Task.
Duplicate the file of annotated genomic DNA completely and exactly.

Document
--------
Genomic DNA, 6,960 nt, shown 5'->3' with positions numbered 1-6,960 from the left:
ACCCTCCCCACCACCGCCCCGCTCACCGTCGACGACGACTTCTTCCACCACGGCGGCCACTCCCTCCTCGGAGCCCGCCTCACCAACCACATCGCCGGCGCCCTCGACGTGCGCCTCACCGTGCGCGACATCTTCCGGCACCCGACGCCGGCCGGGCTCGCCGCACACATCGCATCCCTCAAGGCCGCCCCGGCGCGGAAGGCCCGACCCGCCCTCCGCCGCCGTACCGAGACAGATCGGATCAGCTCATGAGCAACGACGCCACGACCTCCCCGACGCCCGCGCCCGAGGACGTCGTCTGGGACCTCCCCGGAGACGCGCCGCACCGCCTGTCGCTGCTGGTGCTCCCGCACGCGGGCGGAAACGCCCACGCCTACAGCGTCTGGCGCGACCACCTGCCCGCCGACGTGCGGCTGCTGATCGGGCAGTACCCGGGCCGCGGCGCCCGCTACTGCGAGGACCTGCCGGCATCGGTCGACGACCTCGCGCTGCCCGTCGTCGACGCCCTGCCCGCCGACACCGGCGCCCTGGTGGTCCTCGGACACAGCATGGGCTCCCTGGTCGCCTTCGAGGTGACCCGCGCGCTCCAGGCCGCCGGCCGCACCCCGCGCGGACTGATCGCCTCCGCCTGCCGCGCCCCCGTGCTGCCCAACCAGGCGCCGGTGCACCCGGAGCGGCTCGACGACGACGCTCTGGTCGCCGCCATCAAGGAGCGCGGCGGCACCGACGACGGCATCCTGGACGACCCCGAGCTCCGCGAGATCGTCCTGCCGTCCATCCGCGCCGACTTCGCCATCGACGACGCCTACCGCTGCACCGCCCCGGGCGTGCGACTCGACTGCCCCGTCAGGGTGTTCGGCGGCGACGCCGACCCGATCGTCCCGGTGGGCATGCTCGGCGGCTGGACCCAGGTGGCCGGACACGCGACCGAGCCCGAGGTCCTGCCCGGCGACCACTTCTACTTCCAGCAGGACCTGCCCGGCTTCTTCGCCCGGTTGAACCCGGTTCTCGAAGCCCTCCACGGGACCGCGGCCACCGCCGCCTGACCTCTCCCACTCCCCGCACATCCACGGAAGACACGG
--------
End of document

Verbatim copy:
Genomic DNA, 6,960 nt, shown 5'->3' with positions numbered 1-6,960 from the left:
ACCCTCCCCACCACCGCCCCGCTCACCGTCGACGACGACTTCTTCCACCACGGCGGCCACTCCCTCCTCGGAGCCCGCCTCACCAACCACATCGCCGGCGCCCTCGACGTGCGCCTCACCGTGCGCGACATCTTCCGGCACCCGACGCCGGCCGGGCTCGCCGCACACATCGCATCCCTCAAGGCCGCCCCGGCGCGGAAGGCCCGACCCGCCCTCCGCCGCCGTACCGAGACAGATCGGATCAGCTCATGAGCAACGACGCCACGACCTCCCCGACGCCCGCGCCCGAGGACGTCGTCTGGGACCTCCCCGGAGACGCGCCGCACCGCCTGTCGCTGCTGGTGCTCCCGCACGCGGGCGGAAACGCCCACGCCTACAGCGTCTGGCGCGACCACCTGCCCGCCGACGTGCGGCTGCTGATCGGGCAGTACCCGGGCCGCGGCGCCCGCTACTGCGAGGACCTGCCGGCATCGGTCGACGACCTCGCGCTGCCCGTCGTCGACGCCCTGCCCGCCGACACCGGCGCCCTGGTGGTCCTCGGACACAGCATGGGCTCCCTGGTCGCCTTCGAGGTGACCCGCGCGCTCCAGGCCGCCGGCCGCACCCCGCGCGGACTGATCGCCTCCGCCTGCCGCGCCCCCGTGCTGCCCAACCAGGCGCCGGTGCACCCGGAGCGGCTCGACGACGACGCTCTGGTCGCCGCCATCAAGGAGCGCGGCGGCACCGACGACGGCATCCTGGACGACCCCGAGCTCCGCGAGATCGTCCTGCCGTCCATCCGCGCCGACTTCGCCATCGACGACGCCTACCGCTGCACCGCCCCGGGCGTGCGACTCGACTGCCCCGTCAGGGTGTTCGGCGGCGACGCCGACCCGATCGTCCCGGTGGGCATGCTCGGCGGCTGGACCCAGGTGGCCGGACACGCGACCGAGCCCGAGGTCCTGCCCGGCGACCACTTCTACTTCCAGCAGGACCTGCCCGGCTTCTTCGCCCGGTTGAACCCGGTTCTCGAAGCCCTCCACGGGACCGCGGCCACCGCCGCCTGACCTCTCCCACTCCCCGCACATCCACGGAAGACACGG